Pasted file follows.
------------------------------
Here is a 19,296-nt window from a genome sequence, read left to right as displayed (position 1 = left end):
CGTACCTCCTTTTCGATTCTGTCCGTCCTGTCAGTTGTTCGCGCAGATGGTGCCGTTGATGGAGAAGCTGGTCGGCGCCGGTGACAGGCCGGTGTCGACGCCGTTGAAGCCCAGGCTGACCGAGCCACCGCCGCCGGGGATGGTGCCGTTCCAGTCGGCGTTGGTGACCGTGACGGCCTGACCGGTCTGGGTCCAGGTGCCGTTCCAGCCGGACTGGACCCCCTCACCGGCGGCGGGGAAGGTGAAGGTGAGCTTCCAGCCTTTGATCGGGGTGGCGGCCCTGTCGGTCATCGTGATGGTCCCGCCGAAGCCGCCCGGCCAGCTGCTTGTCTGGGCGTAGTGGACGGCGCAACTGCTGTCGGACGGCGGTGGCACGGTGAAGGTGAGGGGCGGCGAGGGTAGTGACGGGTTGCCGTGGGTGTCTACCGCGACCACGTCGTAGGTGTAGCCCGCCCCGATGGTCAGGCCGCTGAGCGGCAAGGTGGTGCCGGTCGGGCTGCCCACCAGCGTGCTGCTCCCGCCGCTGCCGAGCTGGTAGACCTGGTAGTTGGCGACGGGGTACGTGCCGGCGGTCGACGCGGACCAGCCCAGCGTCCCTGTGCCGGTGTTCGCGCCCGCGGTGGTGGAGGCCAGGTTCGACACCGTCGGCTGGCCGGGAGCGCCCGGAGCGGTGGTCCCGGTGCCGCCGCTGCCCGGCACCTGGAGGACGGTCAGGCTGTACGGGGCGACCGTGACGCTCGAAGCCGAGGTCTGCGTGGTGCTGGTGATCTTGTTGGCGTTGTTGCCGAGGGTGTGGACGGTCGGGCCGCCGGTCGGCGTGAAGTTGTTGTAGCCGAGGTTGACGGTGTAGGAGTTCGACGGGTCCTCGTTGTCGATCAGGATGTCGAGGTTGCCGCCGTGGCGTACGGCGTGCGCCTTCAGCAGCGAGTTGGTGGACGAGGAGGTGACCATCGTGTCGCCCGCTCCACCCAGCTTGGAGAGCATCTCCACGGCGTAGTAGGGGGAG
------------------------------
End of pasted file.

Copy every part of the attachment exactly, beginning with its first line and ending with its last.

Here is a 19,296-nt window from a genome sequence, read left to right as displayed (position 1 = left end):
CGTACCTCCTTTTCGATTCTGTCCGTCCTGTCAGTTGTTCGCGCAGATGGTGCCGTTGATGGAGAAGCTGGTCGGCGCCGGTGACAGGCCGGTGTCGACGCCGTTGAAGCCCAGGCTGACCGAGCCACCGCCGCCGGGGATGGTGCCGTTCCAGTCGGCGTTGGTGACCGTGACGGCCTGACCGGTCTGGGTCCAGGTGCCGTTCCAGCCGGACTGGACCCCCTCACCGGCGGCGGGGAAGGTGAAGGTGAGCTTCCAGCCTTTGATCGGGGTGGCGGCCCTGTCGGTCATCGTGATGGTCCCGCCGAAGCCGCCCGGCCAGCTGCTTGTCTGGGCGTAGTGGACGGCGCAACTGCTGTCGGACGGCGGTGGCACGGTGAAGGTGAGGGGCGGCGAGGGTAGTGACGGGTTGCCGTGGGTGTCTACCGCGACCACGTCGTAGGTGTAGCCCGCCCCGATGGTCAGGCCGCTGAGCGGCAAGGTGGTGCCGGTCGGGCTGCCCACCAGCGTGCTGCTCCCGCCGCTGCCGAGCTGGTAGACCTGGTAGTTGGCGACGGGGTACGTGCCGGCGGTCGACGCGGACCAGCCCAGCGTCCCTGTGCCGGTGTTCGCGCCCGCGGTGGTGGAGGCCAGGTTCGACACCGTCGGCTGGCCGGGAGCGCCCGGAGCGGTGGTCCCGGTGCCGCCGCTGCCCGGCACCTGGAGGACGGTCAGGCTGTACGGGGCGACCGTGACGCTCGAAGCCGAGGTCTGCGTGGTGCTGGTGATCTTGTTGGCGTTGTTGCCGAGGGTGTGGACGGTCGGGCCGCCGGTCGGCGTGAAGTTGTTGTAGCCGAGGTTGACGGTGTAGGAGTTCGACGGGTCCTCGTTGTCGATCAGGATGTCGAGGTTGCCGCCGTGGCGTACGGCGTGCGCCTTCAGCAGCGAGTTGGTGGACGAGGAGGTGACCATCGTGTCGCCCGCTCCACCCAGCTTGGAGAGCATCTCCACGGCGTAGTAGGGGGAG